You're smitten with the idea of adding a bright-eyed, feathered friend to your home. So, what are the best birds for beginner ornithophiles, or lovers of birds?
We recommend opting for a small species. Did you know some types of large parrots live as long as humans and require cages as big as small bathrooms? Yes! That's a huge commitment for a beginning bird owner. So, start small. Plus, the pint-sized cuteness of a petite parrot or baby budgie can't be denied.
As you browse your local pet store or animal rescue groups, ask about these types of birds.
These little masters of song not only add joyful music to your home, they're also adorable to watch groom, eat and hop from branch to branch. Male canaries are best housed solo. A pair (male and female) may be kept together.
Their small lime-like size means they aren't a bird for holding or cuddling, but are best for new bird owners who want a pretty bird to admire in a decorative cage for the next 20 to 25 years in the corner of a bedroom or living room.
Canaries come in classic yellow, but also shades of brown, white, green and light yellow.
It's no surprise this bird is nicknamed the 'clown bird' with their fluffy crest of feathers poking up like a mohawk on the top of the head and bright orange cheek feathers. Cockatiels come in solid and patterned varieties featuring yellows, whites, grays and light brown hues.
These small banana-size parrots are sociable, comical and enjoy being handled. They often ride on their owners' shoulders and scurry down arms to steal bites of snacks or get a closer look at what you're doing.
Cockatiels, which can live up to 25 years, pair best with owners who want hands-on playtime with their pets, such as adults or supervised teens. All birds are delicate and not ideal pets for toddlers or children who haven't learned how to handle things with a gentle touch.
A cockatiel likes a large cage -- think big suitcase size -- filled with toys, treats and perches to explore.
The gentle coo of a dove can soothe even the most hectic of households. These mellow tempered, muted in color (whites, tans, creams) starter pets can be held carefully for a few minutes, but don't love a lot of hands-on attention. They're not likely to bite, so they make a good first pet for children to admire.
These low-maintenance birds like to fluff up, sink down onto their favorite perch and nap! They also enjoy being talked to, spending time near a window on a bird stand and being offered nesting materials to build a cozy resting spot.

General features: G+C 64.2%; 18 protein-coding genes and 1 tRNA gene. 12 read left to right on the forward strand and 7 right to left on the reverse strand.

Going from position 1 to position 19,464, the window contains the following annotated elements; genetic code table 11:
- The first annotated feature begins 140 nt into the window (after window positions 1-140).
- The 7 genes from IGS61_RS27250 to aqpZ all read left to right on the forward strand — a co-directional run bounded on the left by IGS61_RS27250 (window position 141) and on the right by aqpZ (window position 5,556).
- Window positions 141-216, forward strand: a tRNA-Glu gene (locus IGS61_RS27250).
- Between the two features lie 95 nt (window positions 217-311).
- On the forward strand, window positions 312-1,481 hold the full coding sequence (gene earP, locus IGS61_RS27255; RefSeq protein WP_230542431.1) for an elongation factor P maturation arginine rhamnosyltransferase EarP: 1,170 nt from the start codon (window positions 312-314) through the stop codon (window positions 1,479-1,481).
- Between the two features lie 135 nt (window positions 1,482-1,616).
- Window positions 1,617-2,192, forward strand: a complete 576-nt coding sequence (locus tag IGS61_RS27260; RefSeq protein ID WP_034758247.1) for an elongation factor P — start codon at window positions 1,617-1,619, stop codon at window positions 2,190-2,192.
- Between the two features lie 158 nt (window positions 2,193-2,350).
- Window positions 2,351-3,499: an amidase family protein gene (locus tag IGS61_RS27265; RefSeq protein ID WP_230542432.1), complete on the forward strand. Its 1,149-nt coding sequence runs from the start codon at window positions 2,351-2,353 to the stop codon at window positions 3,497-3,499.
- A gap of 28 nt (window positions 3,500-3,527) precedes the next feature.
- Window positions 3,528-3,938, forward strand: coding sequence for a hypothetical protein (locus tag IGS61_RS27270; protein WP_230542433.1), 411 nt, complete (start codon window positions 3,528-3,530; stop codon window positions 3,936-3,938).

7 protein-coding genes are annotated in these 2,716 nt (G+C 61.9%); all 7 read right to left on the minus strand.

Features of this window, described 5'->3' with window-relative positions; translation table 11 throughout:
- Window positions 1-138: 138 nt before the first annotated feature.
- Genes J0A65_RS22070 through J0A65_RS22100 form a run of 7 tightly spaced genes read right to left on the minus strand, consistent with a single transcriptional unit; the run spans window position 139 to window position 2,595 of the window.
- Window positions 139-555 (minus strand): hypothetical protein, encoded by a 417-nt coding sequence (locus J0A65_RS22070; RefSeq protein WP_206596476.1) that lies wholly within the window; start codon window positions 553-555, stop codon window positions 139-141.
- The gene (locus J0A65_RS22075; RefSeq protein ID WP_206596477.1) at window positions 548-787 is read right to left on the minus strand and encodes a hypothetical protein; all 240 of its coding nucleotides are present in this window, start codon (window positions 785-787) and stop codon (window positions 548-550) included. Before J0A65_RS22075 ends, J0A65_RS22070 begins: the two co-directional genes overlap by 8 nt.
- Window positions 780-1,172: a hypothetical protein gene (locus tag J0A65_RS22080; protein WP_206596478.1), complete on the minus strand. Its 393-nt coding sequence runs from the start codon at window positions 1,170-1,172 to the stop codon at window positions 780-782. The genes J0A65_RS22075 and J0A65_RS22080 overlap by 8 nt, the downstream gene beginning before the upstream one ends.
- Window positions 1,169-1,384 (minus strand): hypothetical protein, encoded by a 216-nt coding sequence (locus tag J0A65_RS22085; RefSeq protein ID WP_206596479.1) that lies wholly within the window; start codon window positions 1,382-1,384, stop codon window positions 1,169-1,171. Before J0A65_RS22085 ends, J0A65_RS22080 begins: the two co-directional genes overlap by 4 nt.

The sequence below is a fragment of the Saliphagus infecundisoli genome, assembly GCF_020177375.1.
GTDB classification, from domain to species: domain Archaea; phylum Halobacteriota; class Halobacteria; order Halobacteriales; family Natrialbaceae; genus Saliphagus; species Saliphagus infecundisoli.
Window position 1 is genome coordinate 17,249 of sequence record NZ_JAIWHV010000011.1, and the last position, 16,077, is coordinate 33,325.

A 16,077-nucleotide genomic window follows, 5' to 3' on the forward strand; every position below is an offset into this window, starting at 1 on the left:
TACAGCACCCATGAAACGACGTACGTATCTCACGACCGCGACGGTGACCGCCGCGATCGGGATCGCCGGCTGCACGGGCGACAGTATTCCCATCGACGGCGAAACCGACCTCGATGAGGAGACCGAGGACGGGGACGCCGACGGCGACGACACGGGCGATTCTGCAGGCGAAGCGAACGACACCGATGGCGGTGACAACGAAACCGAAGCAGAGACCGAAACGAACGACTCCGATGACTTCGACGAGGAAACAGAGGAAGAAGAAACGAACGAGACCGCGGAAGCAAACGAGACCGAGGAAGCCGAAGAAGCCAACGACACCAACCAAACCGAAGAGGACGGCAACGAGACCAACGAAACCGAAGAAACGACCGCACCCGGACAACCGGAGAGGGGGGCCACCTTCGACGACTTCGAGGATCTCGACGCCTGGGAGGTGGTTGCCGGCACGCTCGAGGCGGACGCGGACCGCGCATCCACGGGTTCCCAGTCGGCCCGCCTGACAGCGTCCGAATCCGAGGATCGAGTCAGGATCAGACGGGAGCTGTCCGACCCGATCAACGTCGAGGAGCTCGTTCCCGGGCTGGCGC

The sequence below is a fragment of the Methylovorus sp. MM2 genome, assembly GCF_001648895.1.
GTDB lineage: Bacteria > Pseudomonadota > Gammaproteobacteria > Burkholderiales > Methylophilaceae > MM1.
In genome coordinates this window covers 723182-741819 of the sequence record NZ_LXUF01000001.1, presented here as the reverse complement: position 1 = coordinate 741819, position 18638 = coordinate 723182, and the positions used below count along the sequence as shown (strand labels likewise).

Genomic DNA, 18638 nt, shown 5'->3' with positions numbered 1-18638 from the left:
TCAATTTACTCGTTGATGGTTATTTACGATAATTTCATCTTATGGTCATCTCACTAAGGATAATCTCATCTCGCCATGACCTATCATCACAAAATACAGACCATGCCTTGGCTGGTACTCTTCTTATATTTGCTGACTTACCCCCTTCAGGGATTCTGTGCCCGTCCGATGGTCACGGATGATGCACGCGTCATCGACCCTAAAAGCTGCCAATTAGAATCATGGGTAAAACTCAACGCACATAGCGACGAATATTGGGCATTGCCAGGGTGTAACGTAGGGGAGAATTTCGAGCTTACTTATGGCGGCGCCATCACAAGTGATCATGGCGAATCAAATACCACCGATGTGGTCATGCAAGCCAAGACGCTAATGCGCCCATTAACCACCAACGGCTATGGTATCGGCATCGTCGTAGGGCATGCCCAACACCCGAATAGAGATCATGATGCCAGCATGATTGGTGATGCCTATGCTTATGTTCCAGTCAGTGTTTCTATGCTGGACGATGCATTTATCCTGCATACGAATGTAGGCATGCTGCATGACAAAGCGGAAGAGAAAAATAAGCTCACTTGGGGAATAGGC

Doves range in size, but can get as plump as a small eggplant, so they need a larger cage and a companion dove to be truly happy in your home.
These tiny birds are smaller than canaries and like to chitter-chatter away the day with distinct calls and melodies.
Available in a rainbow of colors and varieties, finches are happiest housed in small flocks in a medium-size cage with several branches, a bamboo nest and multiple feeding/watering stations. Finch cages are often hung from the ceiling or displayed in the home's entryway as a conversation piece.
Finches are for admiring, not handling or playing, so they are best companions for seniors or families that want a touch of nature in their home. Finches have a short 5-year lifespan, a perfect starter bird for those wondering if feathered friends are best!
The pudgy, mango-size lovebird feathered with bold combinations of yellow, green, blue, orange and red is known for its smarts and silly antics. During playtime they might try to preen your long hair like a feather or snuggle into a shirt pocket. Lovebirds aren't great at vocalizing words, but are eager to learn tricks.
However, they can be a bit nippy, so are best for bird-loving adults to manage.
Lovebirds require a medium-size cage. An 18-inch cube or larger for a pair would be perfect! Despite their name, these birds are fine kept solo. However, if your lovebird is indeed in love with a mate at the pet store, bring them home together.
Also known as a budgie, these colorful palm-sized birds come in a rainbow of hues from blue and violet to yellow and green with accents of white and black.
They're simple birds to care for, with a 5 to 10-year lifespan, that adore morning chats with you and will sometimes learn words to mimic, like a robust version of "Hello!" or "Good morning!".
It's best to let them enjoy playtime with bird toys on an activity center or the outside of their small to medium-size cage (with their wings clipped to avoid high-flying adventures) so they don't damage wallpaper or plants. Parakeets are chewers, and may nip.
The best pet birds are the ones you're curious about and have the time and space to care for properly. As you consider which type of bird is best for your household, ask friends and your veterinarian for their insight and recommendations too! Here's to finding the best feathered friend for you!
American Veterinary Medical Association (AVMA), Selecting a Pet Bird
Tampa Bay Animal Hospitals, Canaries
World Birds Joy of Nature, Cockatiel: The Ultimate Guide (2021)
Palomacy, Pigeons and Doves as Pets
Exotic Bird hospital Inc., Lovebirds Biological Facts
World Birds Joy of Nature, Parakeet: The Ultimate Guide (2021)